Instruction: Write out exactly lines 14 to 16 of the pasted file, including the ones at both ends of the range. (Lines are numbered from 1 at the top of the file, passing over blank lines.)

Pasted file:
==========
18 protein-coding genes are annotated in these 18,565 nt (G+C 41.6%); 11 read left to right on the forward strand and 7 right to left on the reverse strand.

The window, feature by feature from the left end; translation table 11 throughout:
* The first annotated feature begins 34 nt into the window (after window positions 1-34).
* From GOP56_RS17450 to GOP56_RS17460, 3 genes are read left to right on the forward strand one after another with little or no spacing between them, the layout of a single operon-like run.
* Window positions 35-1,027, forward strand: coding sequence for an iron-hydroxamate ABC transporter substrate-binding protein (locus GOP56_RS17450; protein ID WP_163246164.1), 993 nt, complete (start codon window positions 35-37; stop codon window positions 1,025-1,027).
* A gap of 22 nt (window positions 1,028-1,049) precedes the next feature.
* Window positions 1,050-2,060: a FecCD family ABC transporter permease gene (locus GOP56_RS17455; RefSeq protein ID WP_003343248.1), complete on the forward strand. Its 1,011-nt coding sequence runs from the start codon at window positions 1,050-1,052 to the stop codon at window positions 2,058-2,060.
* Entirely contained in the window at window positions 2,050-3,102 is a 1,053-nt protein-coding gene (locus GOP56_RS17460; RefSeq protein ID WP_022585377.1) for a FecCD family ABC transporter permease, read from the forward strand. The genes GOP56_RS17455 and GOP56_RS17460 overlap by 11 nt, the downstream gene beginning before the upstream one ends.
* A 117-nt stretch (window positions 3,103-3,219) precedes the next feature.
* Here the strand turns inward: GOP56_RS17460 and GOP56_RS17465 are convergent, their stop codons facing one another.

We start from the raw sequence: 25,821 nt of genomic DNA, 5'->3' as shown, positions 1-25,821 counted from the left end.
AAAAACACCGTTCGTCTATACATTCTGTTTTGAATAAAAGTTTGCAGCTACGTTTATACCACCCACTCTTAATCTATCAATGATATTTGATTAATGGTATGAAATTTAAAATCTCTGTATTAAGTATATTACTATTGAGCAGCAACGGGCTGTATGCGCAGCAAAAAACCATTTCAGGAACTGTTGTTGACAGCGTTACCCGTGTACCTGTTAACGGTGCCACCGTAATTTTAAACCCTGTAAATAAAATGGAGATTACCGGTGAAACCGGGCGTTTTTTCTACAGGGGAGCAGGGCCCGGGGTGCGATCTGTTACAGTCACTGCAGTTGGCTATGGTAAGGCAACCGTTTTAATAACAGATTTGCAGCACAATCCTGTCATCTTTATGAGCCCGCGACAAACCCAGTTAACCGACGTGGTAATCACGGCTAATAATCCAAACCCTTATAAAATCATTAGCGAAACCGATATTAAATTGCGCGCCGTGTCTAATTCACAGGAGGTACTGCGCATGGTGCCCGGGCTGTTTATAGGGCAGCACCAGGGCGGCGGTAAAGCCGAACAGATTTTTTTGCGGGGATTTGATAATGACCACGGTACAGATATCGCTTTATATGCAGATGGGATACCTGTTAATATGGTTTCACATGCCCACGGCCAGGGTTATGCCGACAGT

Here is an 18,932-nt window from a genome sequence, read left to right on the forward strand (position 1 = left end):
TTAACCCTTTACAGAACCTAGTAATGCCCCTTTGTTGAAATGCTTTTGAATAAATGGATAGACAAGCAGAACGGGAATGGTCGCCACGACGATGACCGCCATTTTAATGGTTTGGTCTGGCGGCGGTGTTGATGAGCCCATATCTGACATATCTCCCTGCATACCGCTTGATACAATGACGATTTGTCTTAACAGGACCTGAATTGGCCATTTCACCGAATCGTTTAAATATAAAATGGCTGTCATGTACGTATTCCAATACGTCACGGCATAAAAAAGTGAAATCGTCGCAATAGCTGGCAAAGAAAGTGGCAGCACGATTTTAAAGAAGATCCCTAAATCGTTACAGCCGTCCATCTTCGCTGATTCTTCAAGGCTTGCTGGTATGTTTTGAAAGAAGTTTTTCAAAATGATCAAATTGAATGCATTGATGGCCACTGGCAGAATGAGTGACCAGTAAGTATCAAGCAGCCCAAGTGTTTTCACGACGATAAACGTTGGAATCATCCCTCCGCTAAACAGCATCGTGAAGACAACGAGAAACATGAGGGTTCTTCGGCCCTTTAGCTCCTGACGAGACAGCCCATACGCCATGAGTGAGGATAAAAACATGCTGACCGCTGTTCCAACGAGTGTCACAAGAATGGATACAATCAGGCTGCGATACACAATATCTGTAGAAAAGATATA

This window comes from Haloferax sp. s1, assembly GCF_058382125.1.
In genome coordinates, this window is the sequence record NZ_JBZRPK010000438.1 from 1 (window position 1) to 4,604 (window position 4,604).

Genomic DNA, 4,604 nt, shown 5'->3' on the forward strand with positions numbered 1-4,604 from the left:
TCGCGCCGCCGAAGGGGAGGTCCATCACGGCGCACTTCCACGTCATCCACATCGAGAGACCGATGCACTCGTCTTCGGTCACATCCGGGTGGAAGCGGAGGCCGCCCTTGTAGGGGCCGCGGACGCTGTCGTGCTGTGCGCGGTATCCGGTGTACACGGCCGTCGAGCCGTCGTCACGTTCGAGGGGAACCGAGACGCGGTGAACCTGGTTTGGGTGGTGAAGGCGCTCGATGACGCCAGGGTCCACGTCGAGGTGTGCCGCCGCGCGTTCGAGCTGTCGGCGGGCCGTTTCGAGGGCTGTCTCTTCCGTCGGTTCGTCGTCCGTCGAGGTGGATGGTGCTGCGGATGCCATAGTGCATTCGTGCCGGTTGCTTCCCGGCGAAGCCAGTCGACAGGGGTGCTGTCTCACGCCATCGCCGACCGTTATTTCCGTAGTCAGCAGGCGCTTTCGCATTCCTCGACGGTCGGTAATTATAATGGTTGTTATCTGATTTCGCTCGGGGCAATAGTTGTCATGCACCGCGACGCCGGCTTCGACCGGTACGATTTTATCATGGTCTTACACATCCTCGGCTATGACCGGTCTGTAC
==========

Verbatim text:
TTAACCCTTTACAGAACCTAGTAATGCCCCTTTGTTGAAATGCTTTTGAATAAATGGATAGACAAGCAGAACGGGAATGGTCGCCACGACGATGACCGCCATTTTAATGGTTTGGTCTGGCGGCGGTGTTGATGAGCCCATATCTGACATATCTCCCTGCATACCGCTTGATACAATGACGATTTGTCTTAACAGGACCTGAATTGGCCATTTCACCGAATCGTTTAAATATAAAATGGCTGTCATGTACGTATTCCAATACGTCACGGCATAAAAAAGTGAAATCGTCGCAATAGCTGGCAAAGAAAGTGGCAGCACGATTTTAAAGAAGATCCCTAAATCGTTACAGCCGTCCATCTTCGCTGATTCTTCAAGGCTTGCTGGTATGTTTTGAAAGAAGTTTTTCAAAATGATCAAATTGAATGCATTGATGGCCACTGGCAGAATGAGTGACCAGTAAGTATCAAGCAGCCCAAGTGTTTTCACGACGATAAACGTTGGAATCATCCCTCCGCTAAACAGCATCGTGAAGACAACGAGAAACATGAGGGTTCTTCGGCCCTTTAGCTCCTGACGAGACAGCCCATACGCCATGAGTGAGGATAAAAACATGCTGACCGCTGTTCCAACGAGTGTCACAAGAATGGATACAATCAGGCTGCGATACACAATATCTGTAGAAAAGATATA

This window comes from Haloferax sp. s1, assembly GCF_058382125.1.
In genome coordinates, this window is the sequence record NZ_JBZRPK010000438.1 from 1 (window position 1) to 4,604 (window position 4,604).